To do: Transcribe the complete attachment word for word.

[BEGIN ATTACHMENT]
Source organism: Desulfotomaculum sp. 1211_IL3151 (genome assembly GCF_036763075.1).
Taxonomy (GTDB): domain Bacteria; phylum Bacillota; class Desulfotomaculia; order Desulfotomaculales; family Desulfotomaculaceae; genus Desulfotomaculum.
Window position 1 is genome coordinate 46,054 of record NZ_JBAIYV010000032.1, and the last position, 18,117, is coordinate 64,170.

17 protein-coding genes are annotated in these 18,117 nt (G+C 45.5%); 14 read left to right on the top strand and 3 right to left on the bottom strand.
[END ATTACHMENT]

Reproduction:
Source organism: Desulfotomaculum sp. 1211_IL3151 (genome assembly GCF_036763075.1).
Taxonomy (GTDB): domain Bacteria; phylum Bacillota; class Desulfotomaculia; order Desulfotomaculales; family Desulfotomaculaceae; genus Desulfotomaculum.
Window position 1 is genome coordinate 46,054 of record NZ_JBAIYV010000032.1, and the last position, 18,117, is coordinate 64,170.

17 protein-coding genes are annotated in these 18,117 nt (G+C 45.5%); 14 read left to right on the top strand and 3 right to left on the bottom strand.